What am I reading this summer

Jul 06
What am I reading this summer

I love to read. If there is anything that is powerful enough to slow down my ever raging mind, then it’s a good book. But finding the right one is always a hassle caused by the abundance of choice. If you go to the library, you lend out a bo9, put it in your pocket and read it till you bring it back. Reading on an ereader is a different experience. You have a TON of books to choose from and you can carry around a 100 of them at the same time. So picking (and sticking) to a book is sometimes harder then you think.

Stuttering impulse drives

The last couple of months I have been going through a little bit of a crisis. You see: I used to LOVE Star Trek novels and could be enthralled in a good Star Trek story for days. I remember reading entire series of Star Trek books on holiday and enjoying every minute of it. Lately finding a ‘good’ Star Trek novel has been hard. The last series I finished was the ‘a Time to’ series that took place in the TNG era. When trying out the ‘Destiny’ series the impulse drive of my engagement with the story started to sputter. The reason that all the post TNG – post Nemesis books just didn’t ‘click’. Wether its Riker on the Titan or Ezri Dax as Captain of her supership it .. just does not feel right. So I decided to dive off the deep and an go looking for something else.

The Expanse Series: James Corey

Enter James Corey and his series of books called ‘The Expanse’. If you have seen (and enjoyed) the TV show, go pick up the books ..now. 8 massive books later (I even read book 4 and 5 ON PAPER) I put down the cliffhanger book of one of the most intriguing, actually ‘believable’ hard scifi books. The series greatly reminded my of the works by Arthur C Clarke: great scifi where all the math and science lines up. The last book still has to come out by I am already looking forward to it.

Seveneves by Neal Stephenson

After that I decided I would sink my teeth into some of the classic scifi authors of the cyberpunk genre. I had tried to get through Neil Stephenson’s Snow Crash as an audiobook. But I had a hard time keeping up my interest with the book. It might be considered blasphemy, but to me the book is a little dated looking at todays technology, and although i’m Belgian and Surrealism is part of my culture, pizza-maffia just doesn’t do it for me. So when I accidentally stumbled across Seveneves I was amazed to find out it was by the same author! The story: The moon breaks up after getting hit by a black hole and the resulting meteor cloud wipes out all life in earth. Earth has 2 years and 12 people on the ISS to get shit organised for the survival of our species. This tantalisingly realistic read will have every scifi nerd perched on the tip of his chair while challenging him or her to Google stuff about orbital mechanics, pooping in Zero G, Dna and genetic manipulation AND how to turn a floating piece of space ice into a steam-rocket. I had a bit of a hard time with the second part of the book (the story jumps ahead 5000 years) but the first half put Deep Impact and Armageddon to shame.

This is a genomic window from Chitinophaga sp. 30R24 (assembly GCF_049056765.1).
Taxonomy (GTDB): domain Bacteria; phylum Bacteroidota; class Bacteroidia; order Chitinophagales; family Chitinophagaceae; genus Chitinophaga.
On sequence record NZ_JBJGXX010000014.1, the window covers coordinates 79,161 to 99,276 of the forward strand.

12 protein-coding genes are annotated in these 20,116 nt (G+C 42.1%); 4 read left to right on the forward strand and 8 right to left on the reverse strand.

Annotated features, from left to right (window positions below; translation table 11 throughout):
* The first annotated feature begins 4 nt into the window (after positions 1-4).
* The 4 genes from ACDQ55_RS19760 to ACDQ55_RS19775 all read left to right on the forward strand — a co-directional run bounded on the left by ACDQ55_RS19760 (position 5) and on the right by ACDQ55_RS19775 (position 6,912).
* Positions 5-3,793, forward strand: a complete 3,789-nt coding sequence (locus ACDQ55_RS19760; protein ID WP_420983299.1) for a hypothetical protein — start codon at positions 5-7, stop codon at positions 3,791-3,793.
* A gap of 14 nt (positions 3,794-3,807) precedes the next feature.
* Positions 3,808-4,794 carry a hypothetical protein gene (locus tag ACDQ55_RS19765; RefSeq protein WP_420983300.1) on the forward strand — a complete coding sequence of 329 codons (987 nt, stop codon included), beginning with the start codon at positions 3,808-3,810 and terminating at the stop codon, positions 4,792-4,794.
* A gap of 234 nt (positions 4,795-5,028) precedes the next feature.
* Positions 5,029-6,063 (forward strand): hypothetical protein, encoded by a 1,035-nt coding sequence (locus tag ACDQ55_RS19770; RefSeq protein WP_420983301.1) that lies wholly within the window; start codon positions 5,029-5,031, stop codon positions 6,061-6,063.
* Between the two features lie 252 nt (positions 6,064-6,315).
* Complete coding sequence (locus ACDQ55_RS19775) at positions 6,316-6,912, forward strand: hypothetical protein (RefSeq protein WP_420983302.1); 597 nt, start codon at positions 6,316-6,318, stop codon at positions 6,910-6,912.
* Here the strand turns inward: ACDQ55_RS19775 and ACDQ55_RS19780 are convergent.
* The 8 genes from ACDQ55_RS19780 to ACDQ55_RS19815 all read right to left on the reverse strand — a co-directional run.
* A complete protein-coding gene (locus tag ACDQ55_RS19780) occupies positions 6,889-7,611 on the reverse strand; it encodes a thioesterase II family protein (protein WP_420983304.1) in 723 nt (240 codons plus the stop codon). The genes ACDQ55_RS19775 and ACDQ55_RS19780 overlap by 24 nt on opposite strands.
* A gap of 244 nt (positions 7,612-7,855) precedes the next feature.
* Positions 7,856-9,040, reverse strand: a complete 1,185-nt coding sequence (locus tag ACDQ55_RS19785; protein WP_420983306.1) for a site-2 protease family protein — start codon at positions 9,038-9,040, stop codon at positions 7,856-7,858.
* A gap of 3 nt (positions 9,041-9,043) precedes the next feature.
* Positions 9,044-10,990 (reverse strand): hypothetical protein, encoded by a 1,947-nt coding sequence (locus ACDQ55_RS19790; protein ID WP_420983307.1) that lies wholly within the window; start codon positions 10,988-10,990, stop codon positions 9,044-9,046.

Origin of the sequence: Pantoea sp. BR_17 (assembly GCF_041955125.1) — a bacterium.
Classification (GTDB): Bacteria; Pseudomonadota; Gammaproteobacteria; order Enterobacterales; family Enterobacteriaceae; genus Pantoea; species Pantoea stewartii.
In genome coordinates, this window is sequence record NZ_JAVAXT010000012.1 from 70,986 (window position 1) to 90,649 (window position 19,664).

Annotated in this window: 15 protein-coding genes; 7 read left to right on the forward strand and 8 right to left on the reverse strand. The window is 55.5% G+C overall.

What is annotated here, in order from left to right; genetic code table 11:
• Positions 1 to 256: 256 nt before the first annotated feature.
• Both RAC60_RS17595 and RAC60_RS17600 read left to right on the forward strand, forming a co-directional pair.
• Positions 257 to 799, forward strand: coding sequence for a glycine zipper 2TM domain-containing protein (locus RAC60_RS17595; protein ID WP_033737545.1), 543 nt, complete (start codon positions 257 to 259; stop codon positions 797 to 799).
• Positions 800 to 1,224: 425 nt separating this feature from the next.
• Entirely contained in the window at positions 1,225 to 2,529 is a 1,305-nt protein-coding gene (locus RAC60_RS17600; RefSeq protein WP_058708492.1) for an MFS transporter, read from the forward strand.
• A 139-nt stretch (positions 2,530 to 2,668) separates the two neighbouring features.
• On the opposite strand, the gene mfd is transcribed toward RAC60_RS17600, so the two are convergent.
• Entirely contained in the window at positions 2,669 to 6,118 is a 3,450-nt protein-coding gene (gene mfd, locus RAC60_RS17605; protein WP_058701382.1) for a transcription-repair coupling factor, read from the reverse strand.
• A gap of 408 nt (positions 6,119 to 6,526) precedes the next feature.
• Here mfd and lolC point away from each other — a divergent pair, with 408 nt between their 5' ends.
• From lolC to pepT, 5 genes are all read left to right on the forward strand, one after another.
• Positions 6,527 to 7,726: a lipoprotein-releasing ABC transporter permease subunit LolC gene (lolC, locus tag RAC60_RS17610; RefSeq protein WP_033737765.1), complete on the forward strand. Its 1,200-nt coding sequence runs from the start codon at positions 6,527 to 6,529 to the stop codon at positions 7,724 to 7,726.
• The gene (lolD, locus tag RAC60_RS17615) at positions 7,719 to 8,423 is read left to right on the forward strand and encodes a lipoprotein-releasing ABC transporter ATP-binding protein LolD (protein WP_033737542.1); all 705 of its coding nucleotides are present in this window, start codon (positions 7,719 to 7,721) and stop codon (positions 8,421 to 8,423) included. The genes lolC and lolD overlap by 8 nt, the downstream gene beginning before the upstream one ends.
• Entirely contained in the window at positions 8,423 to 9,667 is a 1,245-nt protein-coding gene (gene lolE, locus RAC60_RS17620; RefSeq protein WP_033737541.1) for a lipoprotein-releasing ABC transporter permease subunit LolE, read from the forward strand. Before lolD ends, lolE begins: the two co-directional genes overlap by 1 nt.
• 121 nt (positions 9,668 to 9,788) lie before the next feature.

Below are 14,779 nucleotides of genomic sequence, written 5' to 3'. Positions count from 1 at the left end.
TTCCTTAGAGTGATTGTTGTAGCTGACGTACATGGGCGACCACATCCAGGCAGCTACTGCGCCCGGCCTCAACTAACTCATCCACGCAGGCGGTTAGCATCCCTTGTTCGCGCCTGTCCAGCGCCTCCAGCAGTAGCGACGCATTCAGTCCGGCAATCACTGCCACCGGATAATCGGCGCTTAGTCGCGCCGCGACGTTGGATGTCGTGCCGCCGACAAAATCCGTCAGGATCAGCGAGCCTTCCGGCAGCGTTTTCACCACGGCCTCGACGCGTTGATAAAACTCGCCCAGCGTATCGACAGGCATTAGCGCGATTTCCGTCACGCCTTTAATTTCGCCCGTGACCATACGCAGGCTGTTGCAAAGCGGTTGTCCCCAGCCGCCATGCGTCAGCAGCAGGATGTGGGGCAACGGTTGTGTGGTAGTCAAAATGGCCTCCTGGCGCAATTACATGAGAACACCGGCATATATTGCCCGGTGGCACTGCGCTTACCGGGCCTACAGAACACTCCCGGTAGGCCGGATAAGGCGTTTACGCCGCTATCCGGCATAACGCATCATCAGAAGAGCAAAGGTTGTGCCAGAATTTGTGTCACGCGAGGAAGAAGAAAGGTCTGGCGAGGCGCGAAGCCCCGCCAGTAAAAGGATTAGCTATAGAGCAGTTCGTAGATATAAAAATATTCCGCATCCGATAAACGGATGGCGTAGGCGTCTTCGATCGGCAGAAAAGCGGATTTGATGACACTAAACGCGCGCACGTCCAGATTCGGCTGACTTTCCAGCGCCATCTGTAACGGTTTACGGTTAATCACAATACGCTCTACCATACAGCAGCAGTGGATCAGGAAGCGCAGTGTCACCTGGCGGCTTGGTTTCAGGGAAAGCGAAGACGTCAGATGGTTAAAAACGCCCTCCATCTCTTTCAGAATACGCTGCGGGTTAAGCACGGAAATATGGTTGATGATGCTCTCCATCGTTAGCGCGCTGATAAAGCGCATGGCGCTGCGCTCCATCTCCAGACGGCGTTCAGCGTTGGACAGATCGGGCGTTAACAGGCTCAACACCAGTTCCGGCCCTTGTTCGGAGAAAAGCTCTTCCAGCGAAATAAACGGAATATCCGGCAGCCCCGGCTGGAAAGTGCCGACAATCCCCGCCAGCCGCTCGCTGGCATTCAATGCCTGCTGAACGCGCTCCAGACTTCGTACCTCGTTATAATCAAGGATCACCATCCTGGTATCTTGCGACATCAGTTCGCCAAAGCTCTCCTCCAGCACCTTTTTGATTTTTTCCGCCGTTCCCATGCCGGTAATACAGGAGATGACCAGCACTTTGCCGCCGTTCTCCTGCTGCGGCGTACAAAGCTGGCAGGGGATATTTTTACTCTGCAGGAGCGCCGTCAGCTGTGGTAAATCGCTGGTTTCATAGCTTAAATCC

No love for Solo

So time to go on my summer holiday. Problem: I had not found a good fiction book to read. I tried re-reading the original Han Solo trilogy (The story about how Han Solo becomes ..well Han Solo) starting out with Han as an orphan all the way up to the moment where he and his wookie buddy meet this old guy and this young boy in a Bar in Mos Esley. But again, the story just didn’t get me. Although I greatly enjoyed ‘Tarkin’ by James Lucino, the ‘Force’ wasn’t with me this time.

Dan Simmons: The Terror

To spend our first evening in our cottage I decided to try watching the first episode of Amc’s ‘The Terror’ a series based around the failed Franklin expedition: 2 British ships that got stuck in the artic ice in 1845 and their race to stay alive while being chased by a giant ‘thing’ on the ice. I am a sucker for books, tv shows and movies that will have you Googling and Wiki-ing your way through facts and tidbits, so I was thrilled to see that the series was based on a true story AND the novel for the series had been written by Dan Simmons, one of the classic Authors who wrote the Hyperion. So i was hooked, paused the series, downloaded the book on my Kindle and started reading.

The story is great, the characters are believable, the monster on this ice is well, a monster, but a lot of the story and scenes are based on historical facts. These facts are abundant in pictures on wikipedia and historical documents online. Some letters in the book written by Captain Crozier: Can be found in a museum in Canada. The book one shipmate lends to another as they leave the boats behind ? It’s part of an exhibition. Even the mummie of a dead crewmember recovered more then a 100 years later is on display. This makes all of it very “real” and very very interesting. The book is well written and prods you to find out more about rigging, masts, sailing, navigation and shipboard life in 1845 and about the technology they used. Very very interesting stuff and a great holiday read. The book of course diverts from historical events (it’s a Novell) but is a great read I would surely recommend.

Links.

Star Trek: A time to…

James Corey: Expanse Series

James Luceno: Tarkin

The Terror: Amc

The Terror: Dan Simmons

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2 comments

  1. Joakim Waern

    “Some letters in the book written by Captain Crozier: Can (sic!) be found in a museum in Canada.”

    Do you know which museum?

    Thanks for your list of books!

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